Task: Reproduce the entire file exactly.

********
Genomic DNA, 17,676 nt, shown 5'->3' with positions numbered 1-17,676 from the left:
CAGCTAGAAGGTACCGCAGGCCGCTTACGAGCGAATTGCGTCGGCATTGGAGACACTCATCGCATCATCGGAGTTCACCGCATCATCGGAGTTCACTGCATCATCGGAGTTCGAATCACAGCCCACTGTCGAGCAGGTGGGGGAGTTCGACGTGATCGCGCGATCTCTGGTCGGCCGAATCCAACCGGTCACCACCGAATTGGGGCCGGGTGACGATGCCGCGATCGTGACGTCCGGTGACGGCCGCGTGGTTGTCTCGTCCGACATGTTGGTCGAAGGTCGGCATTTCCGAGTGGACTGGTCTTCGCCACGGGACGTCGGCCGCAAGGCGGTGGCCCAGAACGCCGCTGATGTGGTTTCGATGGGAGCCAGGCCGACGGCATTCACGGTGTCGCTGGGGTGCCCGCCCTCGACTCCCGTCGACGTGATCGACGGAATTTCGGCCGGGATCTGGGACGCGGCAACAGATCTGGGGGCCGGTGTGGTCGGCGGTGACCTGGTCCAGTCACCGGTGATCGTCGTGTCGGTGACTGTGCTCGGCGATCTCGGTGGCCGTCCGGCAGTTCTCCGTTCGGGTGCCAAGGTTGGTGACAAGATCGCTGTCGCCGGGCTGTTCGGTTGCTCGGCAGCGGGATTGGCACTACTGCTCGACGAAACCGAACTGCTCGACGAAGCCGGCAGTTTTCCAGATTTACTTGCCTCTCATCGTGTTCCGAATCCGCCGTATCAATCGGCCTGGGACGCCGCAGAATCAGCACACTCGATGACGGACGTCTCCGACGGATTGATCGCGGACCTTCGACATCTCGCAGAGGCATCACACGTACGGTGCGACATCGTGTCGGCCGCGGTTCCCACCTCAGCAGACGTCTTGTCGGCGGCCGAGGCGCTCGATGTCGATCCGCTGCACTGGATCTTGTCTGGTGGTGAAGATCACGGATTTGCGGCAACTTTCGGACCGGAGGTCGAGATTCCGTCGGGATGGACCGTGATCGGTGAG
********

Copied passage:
Genomic DNA, 17,676 nt, shown 5'->3' with positions numbered 1-17,676 from the left:
CAGCTAGAAGGTACCGCAGGCCGCTTACGAGCGAATTGCGTCGGCATTGGAGACACTCATCGCATCATCGGAGTTCACCGCATCATCGGAGTTCACTGCATCATCGGAGTTCGAATCACAGCCCACTGTCGAGCAGGTGGGGGAGTTCGACGTGATCGCGCGATCTCTGGTCGGCCGAATCCAACCGGTCACCACCGAATTGGGGCCGGGTGACGATGCCGCGATCGTGACGTCCGGTGACGGCCGCGTGGTTGTCTCGTCCGACATGTTGGTCGAAGGTCGGCATTTCCGAGTGGACTGGTCTTCGCCACGGGACGTCGGCCGCAAGGCGGTGGCCCAGAACGCCGCTGATGTGGTTTCGATGGGAGCCAGGCCGACGGCATTCACGGTGTCGCTGGGGTGCCCGCCCTCGACTCCCGTCGACGTGATCGACGGAATTTCGGCCGGGATCTGGGACGCGGCAACAGATCTGGGGGCCGGTGTGGTCGGCGGTGACCTGGTCCAGTCACCGGTGATCGTCGTGTCGGTGACTGTGCTCGGCGATCTCGGTGGCCGTCCGGCAGTTCTCCGTTCGGGTGCCAAGGTTGGTGACAAGATCGCTGTCGCCGGGCTGTTCGGTTGCTCGGCAGCGGGATTGGCACTACTGCTCGACGAAACCGAACTGCTCGACGAAGCCGGCAGTTTTCCAGATTTACTTGCCTCTCATCGTGTTCCGAATCCGCCGTATCAATCGGCCTGGGACGCCGCAGAATCAGCACACTCGATGACGGACGTCTCCGACGGATTGATCGCGGACCTTCGACATCTCGCAGAGGCATCACACGTACGGTGCGACATCGTGTCGGCCGCGGTTCCCACCTCAGCAGACGTCTTGTCGGCGGCCGAGGCGCTCGATGTCGATCCGCTGCACTGGATCTTGTCTGGTGGTGAAGATCACGGATTTGCGGCAACTTTCGGACCGGAGGTCGAGATTCCGTCGGGATGGACCGTGATCGGTGAG